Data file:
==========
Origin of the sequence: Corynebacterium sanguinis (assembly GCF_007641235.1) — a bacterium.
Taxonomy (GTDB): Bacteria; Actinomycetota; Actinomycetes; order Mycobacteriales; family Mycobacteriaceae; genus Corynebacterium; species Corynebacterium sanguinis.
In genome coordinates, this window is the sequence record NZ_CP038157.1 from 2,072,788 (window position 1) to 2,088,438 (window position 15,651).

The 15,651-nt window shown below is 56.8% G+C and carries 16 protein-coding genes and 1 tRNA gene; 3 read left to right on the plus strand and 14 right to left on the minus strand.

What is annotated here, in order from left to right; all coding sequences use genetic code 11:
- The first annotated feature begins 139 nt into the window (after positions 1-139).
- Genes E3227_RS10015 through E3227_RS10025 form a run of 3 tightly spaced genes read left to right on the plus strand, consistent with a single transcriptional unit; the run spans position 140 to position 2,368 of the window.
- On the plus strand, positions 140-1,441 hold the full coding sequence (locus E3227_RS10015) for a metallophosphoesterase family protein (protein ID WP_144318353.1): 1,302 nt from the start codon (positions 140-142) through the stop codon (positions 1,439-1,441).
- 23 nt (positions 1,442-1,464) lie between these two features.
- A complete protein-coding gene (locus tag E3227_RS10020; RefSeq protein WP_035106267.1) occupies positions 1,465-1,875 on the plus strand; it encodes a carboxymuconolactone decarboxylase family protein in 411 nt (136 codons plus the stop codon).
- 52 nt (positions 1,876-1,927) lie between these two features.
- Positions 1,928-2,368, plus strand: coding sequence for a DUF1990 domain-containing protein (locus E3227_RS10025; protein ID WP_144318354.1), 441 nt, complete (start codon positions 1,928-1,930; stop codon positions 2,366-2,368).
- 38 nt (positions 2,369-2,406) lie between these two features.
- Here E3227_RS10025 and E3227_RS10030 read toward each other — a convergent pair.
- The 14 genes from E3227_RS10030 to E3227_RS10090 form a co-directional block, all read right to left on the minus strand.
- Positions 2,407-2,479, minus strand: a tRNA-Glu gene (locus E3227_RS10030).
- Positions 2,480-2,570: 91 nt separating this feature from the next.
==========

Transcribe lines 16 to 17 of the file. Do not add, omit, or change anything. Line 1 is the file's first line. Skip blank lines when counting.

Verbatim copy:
- Positions 2,407-2,479, minus strand: a tRNA-Glu gene (locus E3227_RS10030).
- Positions 2,480-2,570: 91 nt separating this feature from the next.